NEW YORK TIMES BESTSELLER
The “paradigm-influencing” book (Christianity Today) that is fundamentally transforming our understanding of white evangelicalism in America.
Jesus and John Wayne is a sweeping, revisionist history of the last seventy-five years of white evangelicalism, revealing how evangelicals have worked to replace the Jesus of the Gospels with an idol of rugged masculinity and Christian nationalism—or in the words of one modern chaplain, with “a spiritual badass.”
As acclaimed scholar Kristin Du Mez explains, the key to understanding this transformation is to recognize the centrality of popular culture in contemporary American evangelicalism. Many of today’s evangelicals might not be theologically astute, but they know their VeggieTales, they’ve read John Eldredge’s Wild at Heart, and they learned about purity before they learned about sex—and they have a silver ring to prove it. Evangelical books, films, music, clothing, and merchandise shape the beliefs of millions. And evangelical culture is teeming with muscular heroes—mythical warriors and rugged soldiers, men like Oliver North, Ronald Reagan, Mel Gibson, and the Duck Dynasty clan, who assert white masculine power in defense of “Christian America.” Chief among these evangelical legends is John Wayne, an icon of a lost time when men were uncowed by political correctness, unafraid to tell it like it was, and did what needed to be done.
Challenging the commonly held assumption that the “moral majority” backed Donald Trump in 2016 and 2020 for purely pragmatic reasons, Du Mez reveals that Trump in fact represented the fulfillment, rather than the betrayal, of white evangelicals’ most deeply held values: patriarchy, authoritarian rule, aggressive foreign policy, fear of Islam, ambivalence toward #MeToo, and opposition to Black Lives Matter and the LGBTQ community. A much-needed reexamination of perhaps the most influential subculture in this country, Jesus and John Wayne shows that, far from adhering to biblical principles, modern white evangelicals have remade their faith, with enduring consequences for all Americans.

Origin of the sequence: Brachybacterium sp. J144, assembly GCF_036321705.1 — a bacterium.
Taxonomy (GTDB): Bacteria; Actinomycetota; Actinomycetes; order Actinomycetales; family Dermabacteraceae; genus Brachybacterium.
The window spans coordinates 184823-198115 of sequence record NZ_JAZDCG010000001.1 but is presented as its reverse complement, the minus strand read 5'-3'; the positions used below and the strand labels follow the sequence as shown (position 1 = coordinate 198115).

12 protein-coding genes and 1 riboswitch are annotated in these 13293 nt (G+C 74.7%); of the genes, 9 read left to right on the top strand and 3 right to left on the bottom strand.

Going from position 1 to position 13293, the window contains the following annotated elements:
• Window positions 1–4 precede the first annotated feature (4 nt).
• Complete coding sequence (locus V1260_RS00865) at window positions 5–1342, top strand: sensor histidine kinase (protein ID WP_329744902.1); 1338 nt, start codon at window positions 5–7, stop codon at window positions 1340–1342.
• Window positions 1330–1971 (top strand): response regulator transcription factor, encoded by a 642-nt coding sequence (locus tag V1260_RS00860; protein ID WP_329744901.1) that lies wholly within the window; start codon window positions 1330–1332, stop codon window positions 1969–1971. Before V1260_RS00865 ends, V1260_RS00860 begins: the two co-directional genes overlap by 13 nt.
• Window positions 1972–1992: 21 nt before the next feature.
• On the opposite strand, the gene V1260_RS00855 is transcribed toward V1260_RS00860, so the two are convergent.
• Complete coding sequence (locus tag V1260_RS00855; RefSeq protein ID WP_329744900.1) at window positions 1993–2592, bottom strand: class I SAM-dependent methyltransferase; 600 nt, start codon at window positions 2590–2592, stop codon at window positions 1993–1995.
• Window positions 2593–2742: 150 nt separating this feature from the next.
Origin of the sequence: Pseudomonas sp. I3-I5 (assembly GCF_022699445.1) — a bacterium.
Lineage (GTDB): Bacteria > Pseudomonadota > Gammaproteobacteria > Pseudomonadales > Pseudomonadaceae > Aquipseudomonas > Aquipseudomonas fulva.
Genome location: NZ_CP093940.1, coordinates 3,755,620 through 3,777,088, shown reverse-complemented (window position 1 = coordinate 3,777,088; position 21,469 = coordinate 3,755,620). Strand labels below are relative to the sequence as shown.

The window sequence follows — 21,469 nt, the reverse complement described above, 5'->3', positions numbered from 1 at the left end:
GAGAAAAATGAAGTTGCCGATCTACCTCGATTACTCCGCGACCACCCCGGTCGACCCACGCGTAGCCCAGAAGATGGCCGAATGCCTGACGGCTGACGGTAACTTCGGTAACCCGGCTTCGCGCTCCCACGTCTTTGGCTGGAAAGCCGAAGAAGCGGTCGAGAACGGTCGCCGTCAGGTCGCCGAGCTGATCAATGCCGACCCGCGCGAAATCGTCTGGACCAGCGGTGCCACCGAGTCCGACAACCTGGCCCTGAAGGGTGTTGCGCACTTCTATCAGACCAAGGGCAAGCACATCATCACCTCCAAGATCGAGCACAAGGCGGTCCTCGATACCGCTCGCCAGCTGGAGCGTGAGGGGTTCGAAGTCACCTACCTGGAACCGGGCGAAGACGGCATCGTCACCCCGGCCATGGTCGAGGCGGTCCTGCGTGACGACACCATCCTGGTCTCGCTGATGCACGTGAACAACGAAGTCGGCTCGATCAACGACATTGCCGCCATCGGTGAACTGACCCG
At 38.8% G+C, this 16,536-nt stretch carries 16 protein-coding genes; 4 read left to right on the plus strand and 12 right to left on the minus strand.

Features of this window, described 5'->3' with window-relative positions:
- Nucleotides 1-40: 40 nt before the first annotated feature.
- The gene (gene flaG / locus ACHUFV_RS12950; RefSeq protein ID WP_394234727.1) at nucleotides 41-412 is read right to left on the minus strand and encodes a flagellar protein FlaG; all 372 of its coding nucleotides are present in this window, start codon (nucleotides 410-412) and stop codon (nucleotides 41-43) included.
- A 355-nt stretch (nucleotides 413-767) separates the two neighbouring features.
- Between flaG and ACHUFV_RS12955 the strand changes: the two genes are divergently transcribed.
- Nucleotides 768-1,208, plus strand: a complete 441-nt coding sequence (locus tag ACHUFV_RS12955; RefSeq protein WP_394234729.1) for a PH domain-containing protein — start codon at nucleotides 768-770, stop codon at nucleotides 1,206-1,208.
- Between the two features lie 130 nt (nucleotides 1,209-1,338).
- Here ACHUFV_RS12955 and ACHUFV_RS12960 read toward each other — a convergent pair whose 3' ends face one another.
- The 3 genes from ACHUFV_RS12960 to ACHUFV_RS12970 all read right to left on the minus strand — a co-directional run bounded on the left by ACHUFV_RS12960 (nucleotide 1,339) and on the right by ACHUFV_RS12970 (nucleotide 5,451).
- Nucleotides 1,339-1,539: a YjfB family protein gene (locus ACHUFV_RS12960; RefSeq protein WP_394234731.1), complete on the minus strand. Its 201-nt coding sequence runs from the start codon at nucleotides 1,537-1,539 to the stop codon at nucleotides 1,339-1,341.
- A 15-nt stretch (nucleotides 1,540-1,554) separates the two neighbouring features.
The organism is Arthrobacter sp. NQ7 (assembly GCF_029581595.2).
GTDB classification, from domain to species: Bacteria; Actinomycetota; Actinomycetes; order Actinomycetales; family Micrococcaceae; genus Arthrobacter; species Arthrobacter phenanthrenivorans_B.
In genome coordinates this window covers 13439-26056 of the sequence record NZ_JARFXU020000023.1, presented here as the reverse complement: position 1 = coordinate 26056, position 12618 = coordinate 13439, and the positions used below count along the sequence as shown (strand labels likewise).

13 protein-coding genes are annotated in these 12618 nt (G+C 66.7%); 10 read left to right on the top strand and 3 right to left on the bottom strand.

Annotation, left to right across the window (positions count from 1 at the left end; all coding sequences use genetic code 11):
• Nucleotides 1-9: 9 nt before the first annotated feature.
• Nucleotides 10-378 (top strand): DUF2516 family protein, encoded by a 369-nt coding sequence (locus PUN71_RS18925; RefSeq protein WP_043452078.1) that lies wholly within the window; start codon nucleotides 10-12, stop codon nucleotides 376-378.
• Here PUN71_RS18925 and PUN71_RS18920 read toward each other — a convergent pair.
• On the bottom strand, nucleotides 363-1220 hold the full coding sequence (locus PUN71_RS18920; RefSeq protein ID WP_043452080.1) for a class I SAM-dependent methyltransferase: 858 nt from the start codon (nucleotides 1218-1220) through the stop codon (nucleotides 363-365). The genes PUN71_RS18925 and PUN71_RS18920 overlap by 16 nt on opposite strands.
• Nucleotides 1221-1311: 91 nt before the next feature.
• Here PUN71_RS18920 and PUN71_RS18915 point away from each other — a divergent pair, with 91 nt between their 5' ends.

Historian Du Mez (A New Gospel for Women) explains white evangelical support for Trump in this engaging history of the shifting ideal of Christian masculinity. Starting in the early 20th century, white Christian men followed charismatic preachers in striving for a muscular, militant masculinity. For Du Mez, the growth of Christian publishing and popular culture in the mid-century reinforced the sense that evangelicals were at war with liberal social movements like feminism and civil rights. 9/11, she argues, revitalized the extreme warrior ideal for evangelical men and curtailed the softer patriarchy fostered by the Promise Keeper rallies of the 1990s. The recent growth of homeschooling and Quiverfull (child-centric evangelical theology) and evangelicals' suspicion of Obama are also explored. Persuasively arguing that the evangelical dismissal of Trump's flaws is the culmination of believing that "God-given testosterone came with certain side effects," Du Mez closes with a bruising chapter on recent evangelical leaders' abuses and sex scandals, such as those involving Mark Driscoll, Ted Haggard, and C.J. Mahaney. This lucid, potent history adds a much needed religious dimension to understanding the current American right and the rise of Trump. (Jun.)
This book was extremely helpful in highlighting where the origins of things I felt that didn’t actually match the Bible came from in American Christianity and Reformed circles. This was an essential read and has shaped my view going forward allowing me to scalpel out things that have no basis in my faith and whose origins were based out of trying to prevent threats to unbiblical patriarchal power.
Christianity has been hijacked
A great read detailing how militant masculine nationalism has hijacked evangelical Christianity.
Best book I’ve read in a while!
Incredibly poignant, thorough, and convicting. Much work is ahead for those who refuse to let the cult of Christian nationalism claim the banner of faith in Christ.